Its very possible. I don't want to throw out a untested answer so bear with me. The fact that you have found a ground at this wire intrigued me enough to go check my own ford truck. I found the same. I actually had a ground at the starter cable from the fender mounted solenoid to the starter. I figure this shows to be a ground simply due to the fact that there is a ground on one side of the starter motor commutator. If this ground goes through the windings and to the positive brush of the starter you would certainly have a ground at the solenoid. Mine tested just as yours did. So my feeling at this point that possibly you are not getting the correct amount of voltage to fully kick the starter solenoid to the closed position to activate the starter. My second concern to this is that you have mentioned that the cable is getting hot. This would indicate a dead short, but you have done the testing to prove otherwise. I have emailed a few other experts to see what they can see that I may be missing and have not heard back from them at this point. If you would test that small wire at the solenoid, this would help to verify that the solenoid is getting what it needs to operate. Another item we have not touched on is the negative gorund to the engine block. It would be a real good idea to verify that this is connected clean, and tight to ensure a good ground on the engine block.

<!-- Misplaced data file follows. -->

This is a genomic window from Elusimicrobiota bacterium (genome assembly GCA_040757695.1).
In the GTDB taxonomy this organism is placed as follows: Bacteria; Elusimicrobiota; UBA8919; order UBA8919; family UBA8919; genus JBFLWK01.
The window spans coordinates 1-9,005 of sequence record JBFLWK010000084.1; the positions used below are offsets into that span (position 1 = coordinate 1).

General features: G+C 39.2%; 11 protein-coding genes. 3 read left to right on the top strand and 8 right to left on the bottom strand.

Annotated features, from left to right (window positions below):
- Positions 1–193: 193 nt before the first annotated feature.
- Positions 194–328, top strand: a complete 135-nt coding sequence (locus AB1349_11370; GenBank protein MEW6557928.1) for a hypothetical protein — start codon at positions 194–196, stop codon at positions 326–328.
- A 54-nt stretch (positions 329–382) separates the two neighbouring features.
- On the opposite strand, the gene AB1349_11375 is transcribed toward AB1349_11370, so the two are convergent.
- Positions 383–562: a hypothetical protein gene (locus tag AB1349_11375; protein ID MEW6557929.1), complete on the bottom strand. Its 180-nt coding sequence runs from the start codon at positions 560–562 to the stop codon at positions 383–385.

Customer: replied 8 years ago.
I appreicate the motivation to go test your own vehicle. I will test the solenoid wire tomorrow as well as the engine block ground as soon as I get up in the morning. I just went out and checked my wires at the solenoid and I have a yellow and what appears to be a black(low light levels), both with a sealed fusible link. I have a red wire that is a boot that slides over a post on the solenoid. The yellow goes directly into my stock Ranger harness and the black goes into a harness that travels with my radiator. Which do I test? And I am looking for 12v when the ignition is triggered to start, or is it a constant 12v?